UCLA researchers unlock protein key to harnessing regenerative power of blood stem cells
UCLA scientists have for the first time identified a protein that plays a key role in regulating how blood stem cells replicate in humans.
This discovery lays the groundwork for a better understanding of how this protein controls blood stem cell growth and regeneration, and could lead to the development of more effective therapies for a wide range of blood diseases and cancers.
The study, which was led by Eli and Edythe Broad Center of Regenerative Medicine and Stem Cell Research member Dr. John Chute, was published online last month ahead of print in the Journal of Clinical Investigation.
Hematopoietic stem cells (HSCs) are the blood-forming cells that have the remarkable capacity to both self-renew and give rise to all of the differentiated cells (fully developed cells) of the blood system. HSC transplantation provides curative therapy for thousands of patients annually. However, little is known about the process through which transplanted HSCs replicate following their arrival in human bone marrow. In this study, the authors showed that a cell surface protein called protein tyrosine phosphatase-sigma (PTP-sigma) regulates the critical process called engraftment, which is how HSCs start to grow and make healthy blood cells after transplantation.
Mamle Quarmyne, a graduate student Chute’s lab and first author of the study, demonstrated that PTP-sigma is produced (expressed) on a high percentage of mouse and human HSCs. She showed further that genetic deletion of PTP-sigma in mice markedly increased the ability of HSCs to engraft in transplanted mice.
In a complementary study, Quarmyne demonstrated that selection of human blood HSCs which did not express PTP-sigma led to a 15-fold increase in HSC engraftment in transplanted immune-deficient mice. Taken together, these studies showed that PTP-sigma suppresses normal HSC engraftment capacity and targeted blocking of PTP-sigma can substantially improve mouse and human HSC engraftment after transplantation.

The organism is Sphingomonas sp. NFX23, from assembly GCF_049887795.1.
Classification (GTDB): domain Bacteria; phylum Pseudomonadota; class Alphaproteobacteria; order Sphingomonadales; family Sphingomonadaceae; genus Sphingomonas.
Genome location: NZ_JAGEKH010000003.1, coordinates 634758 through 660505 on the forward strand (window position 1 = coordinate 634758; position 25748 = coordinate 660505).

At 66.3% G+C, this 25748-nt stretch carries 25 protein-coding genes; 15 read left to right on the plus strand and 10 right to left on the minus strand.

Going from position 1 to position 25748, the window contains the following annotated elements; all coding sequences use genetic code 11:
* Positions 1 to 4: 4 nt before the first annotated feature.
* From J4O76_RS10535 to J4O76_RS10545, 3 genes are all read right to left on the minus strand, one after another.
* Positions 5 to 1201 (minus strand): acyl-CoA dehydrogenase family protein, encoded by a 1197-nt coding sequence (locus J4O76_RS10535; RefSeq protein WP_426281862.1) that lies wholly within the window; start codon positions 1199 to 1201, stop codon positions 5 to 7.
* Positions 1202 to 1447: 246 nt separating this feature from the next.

Chute and colleagues showed further that PTP-sigma regulates HSC function by suppressing a protein, RAC1, which is known to promote HSC engraftment after transplantation.
“These findings have tremendous therapeutic potential since we have identified a new receptor on HSCs, PTP-sigma, which can be specifically targeted as a means to potently increase the engraftment of transplanted HSCs in patients,” said Chute, senior author of the study and professor of hematology/oncology and radiation oncology at UCLA. “This approach can also potentially accelerate hematologic recovery in cancer patients receiving chemotherapy and/or radiation, which also suppress the blood and immune systems.”
Chute’s team is now working with fellow UCLA researchers to test small molecules for their ability to specifically inhibit PTP-sigma on blood stem cells. If these studies are successful, they aim to translate these findings into clinical trials in the near future.
This research was supported by funding from the National Institute of Allergy and Infectious Diseases and National Heart, Lung, and Blood Institute. Additional funding was provided by the UCLA Broad Stem Cell Research Center through philanthropy and other sources.